Thursday, July 20, 2017
I have been working on my paper for the upcoming APSA conference, and that has involved a lot of reading about primate social evolution. As always, I am going back and forth between Aristotle and contemporary Darwinian theory.
My topic is a chicken and egg question. Which came first, the family or the political community? My answer is: yes. I am arguing that you can’t get the evolution of the family without the evolution of early hominid societies that protected individuals against bullies and so protected the individual male against a bully who wants to take away his mate. At the same time, you can’t get the evolution of political societies in the full sense without families.
Relevant to this is the question of how our primate ancestors went from solitary animals, like bears, to political animals, like Thomas Jefferson. The common-sense argument goes like this: solitary animals cease to be solitary when the male sticks around to defend his mate and family. Families then come together into clans, and clans into cities. This is perfectly reasonable and probably quite wrong.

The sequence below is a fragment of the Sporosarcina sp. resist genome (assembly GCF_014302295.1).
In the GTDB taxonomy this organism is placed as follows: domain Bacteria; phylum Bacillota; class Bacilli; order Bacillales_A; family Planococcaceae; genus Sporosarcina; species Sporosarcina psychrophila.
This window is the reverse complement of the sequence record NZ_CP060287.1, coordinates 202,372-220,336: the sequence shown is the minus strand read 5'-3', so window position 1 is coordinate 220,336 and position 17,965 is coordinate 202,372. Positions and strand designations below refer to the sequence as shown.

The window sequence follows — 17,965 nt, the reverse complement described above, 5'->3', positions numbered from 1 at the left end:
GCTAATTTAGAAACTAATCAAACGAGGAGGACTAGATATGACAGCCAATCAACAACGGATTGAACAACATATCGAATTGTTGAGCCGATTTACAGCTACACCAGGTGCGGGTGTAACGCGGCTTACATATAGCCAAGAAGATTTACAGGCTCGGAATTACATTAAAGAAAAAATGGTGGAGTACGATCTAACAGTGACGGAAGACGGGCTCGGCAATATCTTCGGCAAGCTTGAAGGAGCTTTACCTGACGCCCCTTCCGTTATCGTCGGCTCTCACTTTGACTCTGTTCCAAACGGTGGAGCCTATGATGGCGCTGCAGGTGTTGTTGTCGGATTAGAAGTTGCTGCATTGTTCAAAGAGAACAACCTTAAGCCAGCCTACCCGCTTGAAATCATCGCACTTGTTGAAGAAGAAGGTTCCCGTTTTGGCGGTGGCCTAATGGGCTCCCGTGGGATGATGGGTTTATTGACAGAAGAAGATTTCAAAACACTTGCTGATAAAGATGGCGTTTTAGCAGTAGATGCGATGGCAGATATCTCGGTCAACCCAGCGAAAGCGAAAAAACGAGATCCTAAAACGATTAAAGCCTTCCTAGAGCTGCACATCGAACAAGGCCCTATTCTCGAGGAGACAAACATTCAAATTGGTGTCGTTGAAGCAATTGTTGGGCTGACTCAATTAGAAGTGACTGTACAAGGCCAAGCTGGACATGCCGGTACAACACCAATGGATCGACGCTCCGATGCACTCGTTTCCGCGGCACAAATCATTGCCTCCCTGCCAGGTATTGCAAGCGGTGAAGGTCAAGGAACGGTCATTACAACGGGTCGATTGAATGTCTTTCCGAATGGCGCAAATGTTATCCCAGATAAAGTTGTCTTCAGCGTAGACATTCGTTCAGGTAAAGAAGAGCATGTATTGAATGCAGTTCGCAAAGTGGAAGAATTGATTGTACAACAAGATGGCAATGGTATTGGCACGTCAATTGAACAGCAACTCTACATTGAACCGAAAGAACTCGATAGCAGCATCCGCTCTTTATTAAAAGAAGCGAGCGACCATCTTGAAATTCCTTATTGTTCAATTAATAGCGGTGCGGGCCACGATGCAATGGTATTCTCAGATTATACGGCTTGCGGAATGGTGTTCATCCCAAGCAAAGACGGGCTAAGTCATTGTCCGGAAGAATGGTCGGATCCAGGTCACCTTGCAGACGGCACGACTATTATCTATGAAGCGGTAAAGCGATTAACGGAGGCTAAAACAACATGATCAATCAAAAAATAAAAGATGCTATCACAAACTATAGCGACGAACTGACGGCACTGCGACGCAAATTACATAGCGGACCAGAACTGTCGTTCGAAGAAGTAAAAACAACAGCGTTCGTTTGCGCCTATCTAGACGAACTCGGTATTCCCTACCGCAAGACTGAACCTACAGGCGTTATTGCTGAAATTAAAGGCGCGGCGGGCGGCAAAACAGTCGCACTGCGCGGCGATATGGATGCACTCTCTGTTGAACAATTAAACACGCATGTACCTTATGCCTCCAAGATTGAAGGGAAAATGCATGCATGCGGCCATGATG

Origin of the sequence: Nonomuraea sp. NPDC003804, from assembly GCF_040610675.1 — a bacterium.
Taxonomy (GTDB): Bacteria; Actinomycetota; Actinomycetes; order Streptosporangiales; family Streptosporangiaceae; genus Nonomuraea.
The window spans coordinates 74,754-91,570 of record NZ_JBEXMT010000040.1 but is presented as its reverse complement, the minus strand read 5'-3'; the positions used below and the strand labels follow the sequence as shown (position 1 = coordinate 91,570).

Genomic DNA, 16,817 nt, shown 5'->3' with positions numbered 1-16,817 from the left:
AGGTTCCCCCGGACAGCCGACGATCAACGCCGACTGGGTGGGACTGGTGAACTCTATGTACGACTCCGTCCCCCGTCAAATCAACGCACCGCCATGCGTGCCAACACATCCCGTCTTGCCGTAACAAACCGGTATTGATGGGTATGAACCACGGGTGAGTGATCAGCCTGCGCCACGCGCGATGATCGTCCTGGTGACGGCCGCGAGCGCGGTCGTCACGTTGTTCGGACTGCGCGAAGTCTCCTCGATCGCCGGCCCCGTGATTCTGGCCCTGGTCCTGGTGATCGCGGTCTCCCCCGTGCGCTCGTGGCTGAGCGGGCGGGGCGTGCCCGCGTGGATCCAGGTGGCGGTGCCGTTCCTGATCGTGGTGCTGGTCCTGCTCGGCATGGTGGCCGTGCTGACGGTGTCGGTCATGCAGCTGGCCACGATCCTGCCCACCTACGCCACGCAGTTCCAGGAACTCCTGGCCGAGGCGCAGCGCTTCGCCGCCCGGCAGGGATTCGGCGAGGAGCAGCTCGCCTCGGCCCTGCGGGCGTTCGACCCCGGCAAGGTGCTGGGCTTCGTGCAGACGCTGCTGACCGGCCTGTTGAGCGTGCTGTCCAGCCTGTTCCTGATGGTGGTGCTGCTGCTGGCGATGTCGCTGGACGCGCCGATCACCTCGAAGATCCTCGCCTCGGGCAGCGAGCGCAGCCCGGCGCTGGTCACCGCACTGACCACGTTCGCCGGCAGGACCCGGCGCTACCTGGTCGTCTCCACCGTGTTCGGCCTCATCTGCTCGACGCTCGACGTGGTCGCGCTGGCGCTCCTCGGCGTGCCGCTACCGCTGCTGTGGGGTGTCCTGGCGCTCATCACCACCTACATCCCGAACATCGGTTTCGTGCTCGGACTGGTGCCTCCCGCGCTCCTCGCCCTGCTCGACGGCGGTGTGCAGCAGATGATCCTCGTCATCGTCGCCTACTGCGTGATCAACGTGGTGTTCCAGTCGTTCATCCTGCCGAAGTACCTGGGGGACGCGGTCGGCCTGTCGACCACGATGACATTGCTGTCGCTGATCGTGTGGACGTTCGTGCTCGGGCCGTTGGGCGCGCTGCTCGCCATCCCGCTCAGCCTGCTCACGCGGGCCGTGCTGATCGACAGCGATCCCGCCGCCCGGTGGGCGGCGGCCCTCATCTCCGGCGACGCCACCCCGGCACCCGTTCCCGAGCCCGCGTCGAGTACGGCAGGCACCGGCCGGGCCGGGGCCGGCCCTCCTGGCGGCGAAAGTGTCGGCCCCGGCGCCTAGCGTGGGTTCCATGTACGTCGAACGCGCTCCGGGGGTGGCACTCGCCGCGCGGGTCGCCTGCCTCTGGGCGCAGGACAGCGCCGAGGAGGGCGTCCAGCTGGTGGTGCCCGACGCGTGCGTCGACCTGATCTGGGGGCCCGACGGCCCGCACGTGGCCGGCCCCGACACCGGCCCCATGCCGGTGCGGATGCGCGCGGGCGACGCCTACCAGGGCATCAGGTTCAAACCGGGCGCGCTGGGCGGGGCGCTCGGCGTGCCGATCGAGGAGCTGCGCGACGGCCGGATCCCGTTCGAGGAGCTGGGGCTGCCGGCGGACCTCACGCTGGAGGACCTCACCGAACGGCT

Susanne Schultz, Christopher Opie, and Quentin D. Atkinson argued in a 2011 article in Nature that the better answer is the Reverse-Jump Model. Here is their chart, laying out the alternatives.
Refrom solitary life to unstable group life coincides with the transition from nocturnal hunting to diurnal hunting. This suggests that predation was the original motive for congregation.
I am also persuaded by Michael Tomasello that the original form of cooperation among our very distant ancestors was based on mutualism. A group of individuals cooperate in chasing down some prey only when there is enough for everyone to eat. That kind of cooperation involves no sacrifice or discipline.
Two more reasons occur to me. Human males are larger and stronger than human females generally. That suggests the kind of competition for mates that presents in many primate species and it is what you would expect when solitary animals first come together in groups. Second, human females do not display conspicuous ovulation. Males frequently kill unrelated offspring. One way to prevent that is to make it impossible for them to tell which offspring are their own.
All of these points support the view that our more or less human ancestors became social first and formed families and more stable societies later. How the formation of genuine families occurred and how it was both a product and a cause of political evolution, is the topic of my paper.